In one embodiment, the TMR sensor 200 may include a lower seed layer 204 made of a 2 nm thick 48Ni-40Cr-12Fe film (which is directly deposited on top of the bottom shield 202 made of a 1,000 nm thick NiFe film), an upper seed layer 206 made of a 0.8 nm thick 91.5Ni-8.5Fe film, a pinning layer 208 made of a 6 nm thick 22Ir-75Mn-3Cr film, a keeper layer 210 made of a 2.1 nm thick 75Co-25Fe film, an AP coupling layer 212 made of a 0.43 nm thick Ru film, a reference layer 214 made of a 1.9 nm thick 51Co-34Fe-15B film, a barrier layer 216 made of a 0.85 nm thick MgO film, a lower sense layer 262 made of a 60Co-20Fe-20B film, an upper sense layer 264 made of a 72Co-8Fe-20B film, and a cap 220 made of a 6 nm thick Ru film. While described above with respect to layers of specific thicknesses and compositions, it should be apparent to those of ordinary skill in the art that embodiments of the invention may be used with any ordering of layers, with layers of any composition, and with layers of any desired thickness.

FIG. 3 is a block diagram depicting a process 300 for manufacturing a TMR sensor 200 according to one embodiment of the invention. As depicted, the process 300 may begin at step 302 where the bottom shield 202 made of a 2,000 nm thick NiFe film is formed and chemically-mechanically polished (CMP). In one embodiment, during the formation process of the NiFe bottom shield 202, a seed layer made of an 80 nm thick NiFe film is sputtered on a wafer. A bottom shield frame is formed with photolithographic patterning, and a 2,400 nm thick NiFe film is then electroplated into the bottom shield frame. In one embodiment, during the CMP process, the photoresist and the NiFe seed layer outside of the bottom shield frame are removed, a 2,400 nm thick Al2O3 film is deposited, and CMP is then applied until a smooth 2,000 nm thick lower shield 202 is formed.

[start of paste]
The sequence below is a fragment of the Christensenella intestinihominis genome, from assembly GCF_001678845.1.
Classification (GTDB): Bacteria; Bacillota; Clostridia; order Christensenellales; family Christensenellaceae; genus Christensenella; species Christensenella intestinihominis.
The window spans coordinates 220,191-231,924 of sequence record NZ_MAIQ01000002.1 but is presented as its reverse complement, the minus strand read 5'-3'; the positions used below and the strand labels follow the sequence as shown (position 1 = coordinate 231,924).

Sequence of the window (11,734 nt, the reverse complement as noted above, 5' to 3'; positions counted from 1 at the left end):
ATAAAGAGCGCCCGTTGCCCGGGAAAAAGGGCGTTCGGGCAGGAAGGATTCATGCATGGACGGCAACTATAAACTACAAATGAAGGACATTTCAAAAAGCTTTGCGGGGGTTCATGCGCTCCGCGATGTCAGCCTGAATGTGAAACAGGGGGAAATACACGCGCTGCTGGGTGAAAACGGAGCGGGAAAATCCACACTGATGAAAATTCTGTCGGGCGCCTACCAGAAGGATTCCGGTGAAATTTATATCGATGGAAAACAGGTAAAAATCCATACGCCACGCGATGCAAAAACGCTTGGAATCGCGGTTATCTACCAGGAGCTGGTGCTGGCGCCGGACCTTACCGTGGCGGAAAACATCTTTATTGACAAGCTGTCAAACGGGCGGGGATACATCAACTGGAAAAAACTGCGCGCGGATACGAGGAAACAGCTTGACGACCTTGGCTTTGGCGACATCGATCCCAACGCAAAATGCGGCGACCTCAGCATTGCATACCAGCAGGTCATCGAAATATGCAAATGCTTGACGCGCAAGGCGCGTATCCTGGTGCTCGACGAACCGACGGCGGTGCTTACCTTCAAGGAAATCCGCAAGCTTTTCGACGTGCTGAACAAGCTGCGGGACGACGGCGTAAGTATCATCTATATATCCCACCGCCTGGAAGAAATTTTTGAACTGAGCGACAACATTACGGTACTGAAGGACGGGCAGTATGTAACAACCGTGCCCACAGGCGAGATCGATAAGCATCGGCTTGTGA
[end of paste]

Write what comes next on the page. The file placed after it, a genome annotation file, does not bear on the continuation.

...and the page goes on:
At step 304, seed layers 204 and 206 may be deposited on the bottom shield 202. At step 306, a pinning layer 208 may be deposited on the upper seed layer 206. Then, at step 308, the flux-closure stack 250 may be deposited on the pinning layer 208. At step 310, the barrier layer 216 may be deposited on the flux-closure stack 250. At step 312, the sense layer 218 may be deposited on the barrier layer 216. Then, at step 314, the cap layer 220 may be deposited on the sense layer 218. At step 316, the TMR sensor 200 may be annealed. In one embodiment, annealing may be performed for 5 hours at 285 degrees C in a field of 50,000 Oe in a vacuum oven. With respect to each of the deposition steps described above, any deposition method known to those of skill in the art may be used, including DC magnetron sputtering, ion-beam sputtering, etc.

In one embodiment, during the process 300 for manufacturing the TMR sensor 200, the NiFe seed layer 206 may provide a high-conductance path for electroplating, instead of controlling the grain growth in the electroplated NiFe bottom shield 202. The NiFe bottom shield 202 may thus exhibit its own equal-axial grains with various sizes independent of the NiFe seed layer 206 and the film thickness. In some cases, the TMR sensor 200 deposited on these grains with various sizes may exhibit TMR properties tightly distributed over the 5″ diameter wafer. Optionally, in some cases, the grain sizes may be controlled during the process 300 to further ensure uniform distribution of the TMR properties.